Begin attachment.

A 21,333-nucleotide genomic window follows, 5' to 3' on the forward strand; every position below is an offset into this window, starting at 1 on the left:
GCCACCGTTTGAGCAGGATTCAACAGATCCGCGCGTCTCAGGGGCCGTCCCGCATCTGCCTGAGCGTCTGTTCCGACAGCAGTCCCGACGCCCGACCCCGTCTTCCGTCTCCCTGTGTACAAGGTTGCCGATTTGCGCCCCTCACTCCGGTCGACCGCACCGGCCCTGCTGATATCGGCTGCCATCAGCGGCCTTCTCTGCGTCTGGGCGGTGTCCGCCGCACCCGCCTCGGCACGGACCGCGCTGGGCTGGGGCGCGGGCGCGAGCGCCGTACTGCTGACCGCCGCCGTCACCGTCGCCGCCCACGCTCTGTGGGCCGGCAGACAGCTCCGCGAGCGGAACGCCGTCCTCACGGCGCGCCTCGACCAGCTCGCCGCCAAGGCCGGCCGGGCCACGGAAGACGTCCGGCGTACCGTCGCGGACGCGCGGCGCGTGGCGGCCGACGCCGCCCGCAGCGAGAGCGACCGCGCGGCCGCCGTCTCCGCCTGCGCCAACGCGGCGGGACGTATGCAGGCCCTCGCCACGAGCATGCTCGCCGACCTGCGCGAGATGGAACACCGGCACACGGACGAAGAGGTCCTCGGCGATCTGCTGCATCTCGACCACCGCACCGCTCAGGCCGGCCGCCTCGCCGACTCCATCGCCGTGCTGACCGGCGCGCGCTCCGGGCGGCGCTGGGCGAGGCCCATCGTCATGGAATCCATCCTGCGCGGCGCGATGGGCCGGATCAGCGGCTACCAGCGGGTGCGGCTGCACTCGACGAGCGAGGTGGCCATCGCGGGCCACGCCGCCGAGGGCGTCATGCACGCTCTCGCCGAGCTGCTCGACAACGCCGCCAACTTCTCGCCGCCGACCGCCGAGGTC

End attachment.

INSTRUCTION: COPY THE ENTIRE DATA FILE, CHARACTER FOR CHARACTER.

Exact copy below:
A 21,333-nucleotide genomic window follows, 5' to 3' on the forward strand; every position below is an offset into this window, starting at 1 on the left:
GCCACCGTTTGAGCAGGATTCAACAGATCCGCGCGTCTCAGGGGCCGTCCCGCATCTGCCTGAGCGTCTGTTCCGACAGCAGTCCCGACGCCCGACCCCGTCTTCCGTCTCCCTGTGTACAAGGTTGCCGATTTGCGCCCCTCACTCCGGTCGACCGCACCGGCCCTGCTGATATCGGCTGCCATCAGCGGCCTTCTCTGCGTCTGGGCGGTGTCCGCCGCACCCGCCTCGGCACGGACCGCGCTGGGCTGGGGCGCGGGCGCGAGCGCCGTACTGCTGACCGCCGCCGTCACCGTCGCCGCCCACGCTCTGTGGGCCGGCAGACAGCTCCGCGAGCGGAACGCCGTCCTCACGGCGCGCCTCGACCAGCTCGCCGCCAAGGCCGGCCGGGCCACGGAAGACGTCCGGCGTACCGTCGCGGACGCGCGGCGCGTGGCGGCCGACGCCGCCCGCAGCGAGAGCGACCGCGCGGCCGCCGTCTCCGCCTGCGCCAACGCGGCGGGACGTATGCAGGCCCTCGCCACGAGCATGCTCGCCGACCTGCGCGAGATGGAACACCGGCACACGGACGAAGAGGTCCTCGGCGATCTGCTGCATCTCGACCACCGCACCGCTCAGGCCGGCCGCCTCGCCGACTCCATCGCCGTGCTGACCGGCGCGCGCTCCGGGCGGCGCTGGGCGAGGCCCATCGTCATGGAATCCATCCTGCGCGGCGCGATGGGCCGGATCAGCGGCTACCAGCGGGTGCGGCTGCACTCGACGAGCGAGGTGGCCATCGCGGGCCACGCCGCCGAGGGCGTCATGCACGCTCTCGCCGAGCTGCTCGACAACGCCGCCAACTTCTCGCCGCCGACCGCCGAGGTC